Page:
Is Ventilator-associated Pneumonia an Independent Risk Factor for Death?


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Abstract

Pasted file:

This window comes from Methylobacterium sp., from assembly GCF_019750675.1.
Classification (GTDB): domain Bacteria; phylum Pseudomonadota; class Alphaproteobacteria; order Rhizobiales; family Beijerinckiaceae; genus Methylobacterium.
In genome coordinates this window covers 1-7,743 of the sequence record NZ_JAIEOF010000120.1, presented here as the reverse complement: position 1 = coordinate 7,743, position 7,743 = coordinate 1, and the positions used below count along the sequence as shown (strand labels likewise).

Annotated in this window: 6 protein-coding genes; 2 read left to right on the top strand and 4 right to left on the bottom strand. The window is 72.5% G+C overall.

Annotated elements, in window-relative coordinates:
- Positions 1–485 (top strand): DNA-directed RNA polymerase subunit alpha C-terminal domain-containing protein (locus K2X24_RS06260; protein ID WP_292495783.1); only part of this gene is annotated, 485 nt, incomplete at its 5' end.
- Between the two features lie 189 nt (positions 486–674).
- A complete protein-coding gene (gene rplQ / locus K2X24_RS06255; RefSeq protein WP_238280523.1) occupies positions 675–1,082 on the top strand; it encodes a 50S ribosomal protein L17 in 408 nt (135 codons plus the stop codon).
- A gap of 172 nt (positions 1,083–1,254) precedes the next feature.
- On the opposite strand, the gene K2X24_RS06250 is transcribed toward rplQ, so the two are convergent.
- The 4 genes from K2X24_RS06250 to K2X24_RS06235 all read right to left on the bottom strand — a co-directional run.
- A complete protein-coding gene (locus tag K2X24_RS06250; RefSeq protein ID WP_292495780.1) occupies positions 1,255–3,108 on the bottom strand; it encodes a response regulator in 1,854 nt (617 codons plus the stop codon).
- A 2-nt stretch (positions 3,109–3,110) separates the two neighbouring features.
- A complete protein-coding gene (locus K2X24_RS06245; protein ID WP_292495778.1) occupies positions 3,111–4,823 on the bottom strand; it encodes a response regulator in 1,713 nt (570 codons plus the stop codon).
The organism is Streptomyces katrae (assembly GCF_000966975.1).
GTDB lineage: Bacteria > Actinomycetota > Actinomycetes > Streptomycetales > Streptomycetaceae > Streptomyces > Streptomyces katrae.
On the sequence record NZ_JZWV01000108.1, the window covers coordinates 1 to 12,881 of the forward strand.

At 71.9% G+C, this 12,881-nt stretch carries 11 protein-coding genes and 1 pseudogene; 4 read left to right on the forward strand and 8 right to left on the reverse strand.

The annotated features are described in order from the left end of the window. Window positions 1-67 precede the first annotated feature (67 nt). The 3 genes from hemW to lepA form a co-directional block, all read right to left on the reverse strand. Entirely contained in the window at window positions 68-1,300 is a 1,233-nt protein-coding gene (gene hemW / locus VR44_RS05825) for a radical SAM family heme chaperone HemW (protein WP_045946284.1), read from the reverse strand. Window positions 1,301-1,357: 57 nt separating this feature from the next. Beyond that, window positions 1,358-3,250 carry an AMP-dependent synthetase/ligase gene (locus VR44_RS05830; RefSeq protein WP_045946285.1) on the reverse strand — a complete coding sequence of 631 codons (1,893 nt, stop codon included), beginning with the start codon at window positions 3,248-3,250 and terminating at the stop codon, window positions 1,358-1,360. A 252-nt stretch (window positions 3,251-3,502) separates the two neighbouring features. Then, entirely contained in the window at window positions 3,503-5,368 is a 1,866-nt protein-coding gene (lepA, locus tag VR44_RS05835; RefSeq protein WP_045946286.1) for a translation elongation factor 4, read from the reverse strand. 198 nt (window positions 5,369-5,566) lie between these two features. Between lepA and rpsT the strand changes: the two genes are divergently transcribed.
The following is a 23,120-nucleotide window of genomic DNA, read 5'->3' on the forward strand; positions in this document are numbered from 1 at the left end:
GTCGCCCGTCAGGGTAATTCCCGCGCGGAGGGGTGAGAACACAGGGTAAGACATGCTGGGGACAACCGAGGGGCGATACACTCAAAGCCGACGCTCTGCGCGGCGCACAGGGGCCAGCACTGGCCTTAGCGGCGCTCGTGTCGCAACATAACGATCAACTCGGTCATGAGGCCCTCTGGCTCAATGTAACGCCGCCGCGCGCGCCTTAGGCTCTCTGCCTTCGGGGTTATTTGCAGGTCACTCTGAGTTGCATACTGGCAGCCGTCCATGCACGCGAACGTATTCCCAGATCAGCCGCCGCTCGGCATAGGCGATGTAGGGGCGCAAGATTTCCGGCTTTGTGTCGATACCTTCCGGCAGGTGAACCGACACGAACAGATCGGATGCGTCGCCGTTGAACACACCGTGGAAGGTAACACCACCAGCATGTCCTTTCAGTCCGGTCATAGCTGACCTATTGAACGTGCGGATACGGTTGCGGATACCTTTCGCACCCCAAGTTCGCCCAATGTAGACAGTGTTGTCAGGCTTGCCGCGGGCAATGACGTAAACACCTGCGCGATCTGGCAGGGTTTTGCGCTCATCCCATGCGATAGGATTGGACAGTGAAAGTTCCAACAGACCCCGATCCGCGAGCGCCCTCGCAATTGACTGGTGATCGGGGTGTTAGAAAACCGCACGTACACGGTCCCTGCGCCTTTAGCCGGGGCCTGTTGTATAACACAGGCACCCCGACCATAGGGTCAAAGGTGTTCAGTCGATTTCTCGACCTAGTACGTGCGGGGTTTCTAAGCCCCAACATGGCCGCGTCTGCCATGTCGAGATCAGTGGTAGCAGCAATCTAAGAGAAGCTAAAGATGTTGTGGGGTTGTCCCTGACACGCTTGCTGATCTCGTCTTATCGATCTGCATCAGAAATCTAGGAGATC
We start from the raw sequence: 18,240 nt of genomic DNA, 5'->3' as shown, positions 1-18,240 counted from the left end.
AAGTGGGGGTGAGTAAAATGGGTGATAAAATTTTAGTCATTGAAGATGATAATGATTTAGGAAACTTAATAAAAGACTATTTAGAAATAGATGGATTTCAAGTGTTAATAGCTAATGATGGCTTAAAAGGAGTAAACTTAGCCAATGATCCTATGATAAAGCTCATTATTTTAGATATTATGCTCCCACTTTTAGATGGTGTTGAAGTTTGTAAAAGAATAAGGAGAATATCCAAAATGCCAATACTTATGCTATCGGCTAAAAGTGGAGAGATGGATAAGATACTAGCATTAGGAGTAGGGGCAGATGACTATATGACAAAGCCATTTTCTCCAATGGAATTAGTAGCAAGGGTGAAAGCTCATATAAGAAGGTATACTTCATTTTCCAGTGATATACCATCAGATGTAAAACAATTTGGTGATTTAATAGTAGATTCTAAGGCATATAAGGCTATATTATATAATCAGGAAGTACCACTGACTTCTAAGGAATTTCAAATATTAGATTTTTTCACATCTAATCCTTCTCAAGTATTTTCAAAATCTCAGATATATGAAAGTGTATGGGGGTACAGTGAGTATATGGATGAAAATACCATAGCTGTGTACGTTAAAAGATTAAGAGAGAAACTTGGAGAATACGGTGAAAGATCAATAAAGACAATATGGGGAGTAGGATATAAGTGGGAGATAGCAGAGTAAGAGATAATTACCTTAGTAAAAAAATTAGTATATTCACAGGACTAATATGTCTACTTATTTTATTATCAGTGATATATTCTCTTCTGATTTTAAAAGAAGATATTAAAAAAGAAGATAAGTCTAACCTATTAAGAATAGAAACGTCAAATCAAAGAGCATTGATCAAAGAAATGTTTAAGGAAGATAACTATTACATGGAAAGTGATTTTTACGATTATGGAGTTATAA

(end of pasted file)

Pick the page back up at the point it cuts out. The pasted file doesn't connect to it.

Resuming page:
BackgroundVentilator-associated pneumonia (VAP) has been implicitly accused of increasing mortality. However, it is not certain that pneumonia is responsible for death or whether fatal outcome is caused by other risk factors for death that exist before the onset of pneumonia. The aim of this study was to evaluate the attributable mortality caused by VAP by performing a matched-paired, case-control study between patients who died and patients who were discharged from the intensive care unit after more than 48 h of mechanical ventilation.MethodsDuring the study period, 135 consecutive deaths were included in the case group. Case-control matching criteria were as follows: (1) diagnosis on admission that corresponded to 1 of 11 predefined diagnostic groups; (2) age difference within 10 yr; (3) sex; (4) admission within 1 yr; (5) APACHE II score within 7 points; (6) ventilation of control patients for at least as long as the cases. Precise clinical, radiologic, and microbiologic definitions were used to identify VAP.ResultsAnalysis was performed on 108 pairs that were matched with 91% of success. There were 39 patients (36.1%) who developed VAP in each group. Multivariate analysis showed that renal failure, bone marrow failure, and treatment with corticosteroids but not VAP were independent risk factors for death. There was no difference observed between cases and controls concerning the clinical and microbiologic diagnostic criteria for pneumonia.ConclusionVentilator-associated pneumonia does not appear to be an independent risk factor for death.

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